Renault Forums :: Independent Renault forum - View Single Post - Oil Explained - Excellent Info

View Single Post
post #4 of (permalink) Old 25th May 2007
Join Date: Oct 2006
Posts: 87
Nominated 0 Times in 0 Posts
TOTW/F/M Award(s): 0
Thanks: 0
Thanked 0 Times in 0 Posts
Originally Posted by oilman View Post
Costs of synthetics vary considerably. The most expensive are the “Ester” types originally only used in jet engines. These cost 6 to 10 times more than high quality mineral oils.

The cheapest synthetics are not really synthetic at all, they are dug out of the ground and not manmade. These are in fact specially refined light viscosity mineral oils known as “hydrocracked” oils.

“Hydrocracked” oils have some advantages over their equivalent mineral oils, particularly in lower viscosity motor oils such as 5w-30 and 5w-40 and they cost about 1.5 times more than good quality mineral fractions. This is the “synthetic” which is always used in cheap oils that are labelled “synthetic”.

So, why are these special mineral oils called “synthetic”?

Well, it all came about from a legal battle that took place in the USA more than ten years ago. Sound reasons (including evidence from a Nobel Prize winning chemist) were disregarded and the final ruling was that certain mineral bases that had undergone extra chemical treatments could be called “synthetic”.

Needless to say, the marketing executives wet their knickers with pure delight! They realised that this meant, and still does, that the critical buzz-word “synthetic” could be printed on a can of cheap oil provided that the contents included some “hydrocracked” mineral oil , at a cost of quite literally a few pence.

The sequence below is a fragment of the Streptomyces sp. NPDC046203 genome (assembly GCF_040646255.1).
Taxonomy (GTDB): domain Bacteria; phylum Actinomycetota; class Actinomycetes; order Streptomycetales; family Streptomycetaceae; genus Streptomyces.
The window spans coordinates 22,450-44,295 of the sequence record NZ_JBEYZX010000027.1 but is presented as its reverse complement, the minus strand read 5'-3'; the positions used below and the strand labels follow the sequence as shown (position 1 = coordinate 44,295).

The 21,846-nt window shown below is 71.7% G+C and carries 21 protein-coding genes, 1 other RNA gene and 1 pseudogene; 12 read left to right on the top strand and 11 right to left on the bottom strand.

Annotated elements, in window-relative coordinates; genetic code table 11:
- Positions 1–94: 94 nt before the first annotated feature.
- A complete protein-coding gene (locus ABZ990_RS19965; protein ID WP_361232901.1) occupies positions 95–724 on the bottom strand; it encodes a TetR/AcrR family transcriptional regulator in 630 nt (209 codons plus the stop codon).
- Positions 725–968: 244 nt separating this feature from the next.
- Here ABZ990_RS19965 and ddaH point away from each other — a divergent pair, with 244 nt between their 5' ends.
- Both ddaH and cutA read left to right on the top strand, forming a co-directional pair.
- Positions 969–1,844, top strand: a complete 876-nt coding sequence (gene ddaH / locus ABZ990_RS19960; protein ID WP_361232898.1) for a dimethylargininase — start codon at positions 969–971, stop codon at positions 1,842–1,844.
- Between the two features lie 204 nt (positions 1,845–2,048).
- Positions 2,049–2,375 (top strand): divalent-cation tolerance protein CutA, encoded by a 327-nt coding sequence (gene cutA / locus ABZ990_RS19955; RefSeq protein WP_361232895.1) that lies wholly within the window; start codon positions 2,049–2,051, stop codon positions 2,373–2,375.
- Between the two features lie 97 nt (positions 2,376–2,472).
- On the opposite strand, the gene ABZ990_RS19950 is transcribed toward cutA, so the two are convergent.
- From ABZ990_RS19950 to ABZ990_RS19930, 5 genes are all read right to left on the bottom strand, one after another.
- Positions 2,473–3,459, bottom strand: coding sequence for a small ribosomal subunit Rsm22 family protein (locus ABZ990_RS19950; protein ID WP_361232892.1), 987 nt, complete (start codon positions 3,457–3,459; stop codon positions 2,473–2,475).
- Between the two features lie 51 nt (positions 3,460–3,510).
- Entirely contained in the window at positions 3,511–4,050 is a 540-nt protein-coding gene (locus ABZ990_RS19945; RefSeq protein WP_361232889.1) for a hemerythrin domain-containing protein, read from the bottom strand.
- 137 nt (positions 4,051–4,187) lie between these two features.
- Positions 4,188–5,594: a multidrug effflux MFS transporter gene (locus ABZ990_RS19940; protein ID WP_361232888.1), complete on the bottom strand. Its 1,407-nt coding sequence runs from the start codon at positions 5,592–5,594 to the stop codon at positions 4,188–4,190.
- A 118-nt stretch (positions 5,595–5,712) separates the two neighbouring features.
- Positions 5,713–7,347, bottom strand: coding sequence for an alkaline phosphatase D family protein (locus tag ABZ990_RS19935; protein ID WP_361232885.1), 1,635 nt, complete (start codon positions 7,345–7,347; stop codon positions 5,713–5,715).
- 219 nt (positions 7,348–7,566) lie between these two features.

So, the chemistry of “synthetics” is complex and so is the politics. The economics are very simple though.

If you like the look of a smart well-marketed can with “synthetic” printed on it, fair enough, it will not cost you a lot; and now you know why this is the case, it’s really only a highly processed mineral oil .

But, if you drive a high performance or modified car, and you intend to keep it for several years, and maybe do the odd “track day” or “1/4 mile”, then you need a genuine Ester/PAO (Poly Alpha Olefin) synthetic oil .

These oils cost more money to buy, because they cost a lot more money to make.

Very simply, you always get what you pay for, cheap oils contain cheap ingredients, what did you expect!

yes spot on but on the other hand a lot of the cost of oil 's is the label on the container, dont you think this can be the case sometimes, you paying £20 for the oil and another £20 for the brand label?
Currently in blaster's garage:
2004 renault lagunaII 1.9dci dynameque
blaster is offline  
For the best viewing experience please update your browser to Google Chrome